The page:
In addition, there is a Chinese saying that states “Gold has a value; jade is invaluable. ” Jade also symbolizes purity, grace, and beauty, and sometimes denoted power in historical times as well as being the title for the Jade Emperor, who was the Supreme Deity of Taoism. In a pivotal moment of the movie, daughter June is given a jade necklace that has been passed down generations by her mother Suyuan. This symbolizes both her mother’s love and belief in her and shows how highly valued familial ties are in Chinese culture.
The ties that bind family together in Chinese society can be seen very strongly throughout The Joy Luck Club. There were some conflicting values seen between the women raised in China and their daughters raised in America. This dichotomy helped to show how even though they were in America, the mothers expected the girls to understand and obey them following the rules of Chinese requirements. For example, as a child Waverly gets into an argument with her mother in which her mother states, “There are only two kinds of children: those who are obedient, and those with own mind.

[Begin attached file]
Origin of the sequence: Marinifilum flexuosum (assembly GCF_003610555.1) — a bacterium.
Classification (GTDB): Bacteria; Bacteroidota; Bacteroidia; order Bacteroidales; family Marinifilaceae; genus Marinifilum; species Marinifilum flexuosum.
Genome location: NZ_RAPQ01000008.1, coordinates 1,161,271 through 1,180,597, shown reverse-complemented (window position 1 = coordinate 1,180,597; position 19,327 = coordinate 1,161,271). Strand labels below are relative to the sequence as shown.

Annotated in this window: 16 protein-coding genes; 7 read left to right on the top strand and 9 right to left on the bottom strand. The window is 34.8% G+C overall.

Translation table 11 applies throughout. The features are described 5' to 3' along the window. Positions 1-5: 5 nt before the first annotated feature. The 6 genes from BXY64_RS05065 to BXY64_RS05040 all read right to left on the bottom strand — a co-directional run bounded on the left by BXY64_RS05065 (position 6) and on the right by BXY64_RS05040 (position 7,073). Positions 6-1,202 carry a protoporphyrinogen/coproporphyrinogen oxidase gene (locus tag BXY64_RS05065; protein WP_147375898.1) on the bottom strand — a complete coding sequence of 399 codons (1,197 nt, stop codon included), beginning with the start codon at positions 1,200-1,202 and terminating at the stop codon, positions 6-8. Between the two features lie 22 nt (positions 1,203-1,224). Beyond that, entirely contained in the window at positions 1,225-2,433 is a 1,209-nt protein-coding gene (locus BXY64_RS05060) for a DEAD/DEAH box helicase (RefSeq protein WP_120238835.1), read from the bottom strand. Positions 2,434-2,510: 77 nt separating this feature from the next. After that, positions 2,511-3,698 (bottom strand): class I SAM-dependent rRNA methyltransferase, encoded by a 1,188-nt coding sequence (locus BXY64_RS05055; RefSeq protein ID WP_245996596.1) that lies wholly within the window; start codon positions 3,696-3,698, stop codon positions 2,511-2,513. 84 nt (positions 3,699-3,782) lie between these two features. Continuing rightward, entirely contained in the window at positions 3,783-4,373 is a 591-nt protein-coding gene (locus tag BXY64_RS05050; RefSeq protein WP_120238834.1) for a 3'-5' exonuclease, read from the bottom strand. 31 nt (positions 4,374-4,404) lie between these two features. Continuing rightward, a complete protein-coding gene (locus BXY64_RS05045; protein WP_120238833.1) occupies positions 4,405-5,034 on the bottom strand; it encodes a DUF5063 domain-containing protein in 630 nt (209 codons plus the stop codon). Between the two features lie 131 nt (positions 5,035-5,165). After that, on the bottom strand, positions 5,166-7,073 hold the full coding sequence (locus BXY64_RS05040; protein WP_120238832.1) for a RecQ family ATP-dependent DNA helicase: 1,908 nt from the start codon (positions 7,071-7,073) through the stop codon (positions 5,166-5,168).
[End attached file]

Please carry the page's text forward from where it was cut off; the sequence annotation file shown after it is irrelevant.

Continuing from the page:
And only one kind of child live in this house. Obedient kind. ” Waverly sees this as an unfair imposition upon who she is as an individual, while her mother simply accepts this as a fact of how life and family is. Even through the disagreements and understandings, the girls exhibit strong traits of their mothers’, which are not just hinged on how they are raised. Rather than just focusing on the nurture aspect, the mothers believed powerfully in spirits and curses, and their daughters followed them to some extent.
Waverly believes that words her mother said to her cursed her as a child because she allowed them to undermine her own individual beliefs in herself. This is something that I found very interesting, as the majority of the Western world would explain that away with psychology while the East appeared to believe that she might actually be cursed, but the curse wasn’t permanent. In another case, Ying-Ying believes that her daughter is emotionally weak because she had no spirit of her own to give Lena when she was born, and this leads her to make many of the mistakes that Ying-Ying did.